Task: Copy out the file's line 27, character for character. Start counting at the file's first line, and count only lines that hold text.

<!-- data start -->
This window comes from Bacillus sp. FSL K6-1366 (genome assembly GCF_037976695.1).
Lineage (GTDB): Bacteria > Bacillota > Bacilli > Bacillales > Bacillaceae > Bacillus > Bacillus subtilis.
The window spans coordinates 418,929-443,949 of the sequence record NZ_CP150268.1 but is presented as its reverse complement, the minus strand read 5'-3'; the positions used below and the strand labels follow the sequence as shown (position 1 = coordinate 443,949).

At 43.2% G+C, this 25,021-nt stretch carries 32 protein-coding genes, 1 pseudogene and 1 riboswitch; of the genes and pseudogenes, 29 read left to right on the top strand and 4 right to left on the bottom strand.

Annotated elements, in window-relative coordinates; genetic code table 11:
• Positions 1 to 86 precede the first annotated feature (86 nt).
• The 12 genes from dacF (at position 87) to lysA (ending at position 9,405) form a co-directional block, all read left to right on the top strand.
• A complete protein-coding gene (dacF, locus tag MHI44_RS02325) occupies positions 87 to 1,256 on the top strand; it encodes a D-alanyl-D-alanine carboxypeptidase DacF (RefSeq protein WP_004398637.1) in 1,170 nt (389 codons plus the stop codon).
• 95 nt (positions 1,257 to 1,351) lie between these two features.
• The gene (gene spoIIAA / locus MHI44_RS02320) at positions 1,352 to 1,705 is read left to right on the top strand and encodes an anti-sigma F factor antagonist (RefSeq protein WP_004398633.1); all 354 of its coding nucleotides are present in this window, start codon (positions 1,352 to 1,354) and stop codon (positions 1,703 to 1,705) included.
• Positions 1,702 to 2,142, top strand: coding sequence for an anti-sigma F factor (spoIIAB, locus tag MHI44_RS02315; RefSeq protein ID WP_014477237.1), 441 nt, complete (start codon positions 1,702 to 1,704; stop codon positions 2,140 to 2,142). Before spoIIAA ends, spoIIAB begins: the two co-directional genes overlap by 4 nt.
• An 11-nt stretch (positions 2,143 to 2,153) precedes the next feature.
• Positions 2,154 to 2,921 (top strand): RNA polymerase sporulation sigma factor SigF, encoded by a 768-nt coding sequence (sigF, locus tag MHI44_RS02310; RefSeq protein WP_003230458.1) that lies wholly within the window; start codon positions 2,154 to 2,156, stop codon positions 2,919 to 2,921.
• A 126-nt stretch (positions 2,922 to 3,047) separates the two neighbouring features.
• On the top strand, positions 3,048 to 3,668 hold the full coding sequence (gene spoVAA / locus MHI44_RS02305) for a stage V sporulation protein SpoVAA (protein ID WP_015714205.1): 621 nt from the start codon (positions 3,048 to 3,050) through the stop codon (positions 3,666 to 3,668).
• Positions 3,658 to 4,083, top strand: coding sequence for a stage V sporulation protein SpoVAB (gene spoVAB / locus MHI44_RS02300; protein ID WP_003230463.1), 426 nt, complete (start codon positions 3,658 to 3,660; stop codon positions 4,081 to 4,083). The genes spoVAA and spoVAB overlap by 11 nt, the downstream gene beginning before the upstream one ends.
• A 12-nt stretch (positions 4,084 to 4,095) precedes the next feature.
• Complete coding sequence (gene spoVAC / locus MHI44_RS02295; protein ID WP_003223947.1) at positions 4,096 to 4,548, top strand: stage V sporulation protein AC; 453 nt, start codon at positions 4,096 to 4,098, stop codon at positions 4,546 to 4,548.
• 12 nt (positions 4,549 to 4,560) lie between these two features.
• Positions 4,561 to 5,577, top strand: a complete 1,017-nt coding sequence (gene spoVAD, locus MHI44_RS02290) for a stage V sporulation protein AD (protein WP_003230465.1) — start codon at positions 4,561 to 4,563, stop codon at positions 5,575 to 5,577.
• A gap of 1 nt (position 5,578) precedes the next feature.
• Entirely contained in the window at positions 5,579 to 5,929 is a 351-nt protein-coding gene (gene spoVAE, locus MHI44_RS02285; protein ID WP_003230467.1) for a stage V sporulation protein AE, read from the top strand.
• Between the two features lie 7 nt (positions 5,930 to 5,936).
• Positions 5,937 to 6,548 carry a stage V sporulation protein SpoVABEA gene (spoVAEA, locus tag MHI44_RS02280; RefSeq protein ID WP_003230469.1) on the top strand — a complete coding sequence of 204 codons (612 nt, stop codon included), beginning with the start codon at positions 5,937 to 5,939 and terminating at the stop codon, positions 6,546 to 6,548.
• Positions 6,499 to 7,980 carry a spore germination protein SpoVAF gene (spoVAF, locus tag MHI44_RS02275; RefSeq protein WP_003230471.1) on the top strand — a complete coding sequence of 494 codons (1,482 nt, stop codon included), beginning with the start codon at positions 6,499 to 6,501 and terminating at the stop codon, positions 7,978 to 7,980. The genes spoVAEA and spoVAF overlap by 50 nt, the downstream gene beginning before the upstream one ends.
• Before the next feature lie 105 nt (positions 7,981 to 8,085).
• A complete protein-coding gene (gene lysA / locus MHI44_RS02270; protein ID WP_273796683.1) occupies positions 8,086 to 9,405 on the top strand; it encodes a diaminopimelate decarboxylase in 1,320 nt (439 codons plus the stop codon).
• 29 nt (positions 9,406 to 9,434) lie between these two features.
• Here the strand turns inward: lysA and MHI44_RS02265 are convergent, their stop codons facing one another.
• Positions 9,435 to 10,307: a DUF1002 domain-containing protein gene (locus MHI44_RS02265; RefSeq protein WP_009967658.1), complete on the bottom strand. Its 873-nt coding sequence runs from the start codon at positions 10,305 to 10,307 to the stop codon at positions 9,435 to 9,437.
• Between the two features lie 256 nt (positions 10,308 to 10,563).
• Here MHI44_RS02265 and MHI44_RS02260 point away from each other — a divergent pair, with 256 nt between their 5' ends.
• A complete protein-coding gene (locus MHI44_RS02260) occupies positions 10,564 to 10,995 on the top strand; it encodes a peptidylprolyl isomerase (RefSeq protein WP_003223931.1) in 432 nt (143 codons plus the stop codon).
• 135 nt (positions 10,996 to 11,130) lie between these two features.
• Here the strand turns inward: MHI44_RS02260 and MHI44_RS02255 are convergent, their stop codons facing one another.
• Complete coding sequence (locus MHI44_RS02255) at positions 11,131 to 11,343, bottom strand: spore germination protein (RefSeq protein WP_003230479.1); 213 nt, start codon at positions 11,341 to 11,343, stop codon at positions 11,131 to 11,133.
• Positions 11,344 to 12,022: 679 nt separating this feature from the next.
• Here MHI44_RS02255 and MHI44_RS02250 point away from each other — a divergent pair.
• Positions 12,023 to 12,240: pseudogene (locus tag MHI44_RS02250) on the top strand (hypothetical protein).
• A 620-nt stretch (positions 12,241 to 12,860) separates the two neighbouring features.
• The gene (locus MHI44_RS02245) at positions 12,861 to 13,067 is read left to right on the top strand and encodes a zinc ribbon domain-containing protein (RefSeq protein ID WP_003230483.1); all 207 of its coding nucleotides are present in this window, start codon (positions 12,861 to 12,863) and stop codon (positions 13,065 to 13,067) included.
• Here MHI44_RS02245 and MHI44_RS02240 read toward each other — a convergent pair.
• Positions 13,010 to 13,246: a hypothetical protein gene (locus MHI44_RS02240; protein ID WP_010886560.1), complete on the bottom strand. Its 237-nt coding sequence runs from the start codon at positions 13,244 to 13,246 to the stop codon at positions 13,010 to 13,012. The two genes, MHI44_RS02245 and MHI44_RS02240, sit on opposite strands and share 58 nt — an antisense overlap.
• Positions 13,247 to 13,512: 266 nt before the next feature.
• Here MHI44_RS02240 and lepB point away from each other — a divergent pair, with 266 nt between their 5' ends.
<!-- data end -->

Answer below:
• A complete protein-coding gene (gene lysA / locus MHI44_RS02270; protein ID WP_273796683.1) occupies positions 8,086 to 9,405 on the top strand; it encodes a diaminopimelate decarboxylase in 1,320 nt (439 codons plus the stop codon).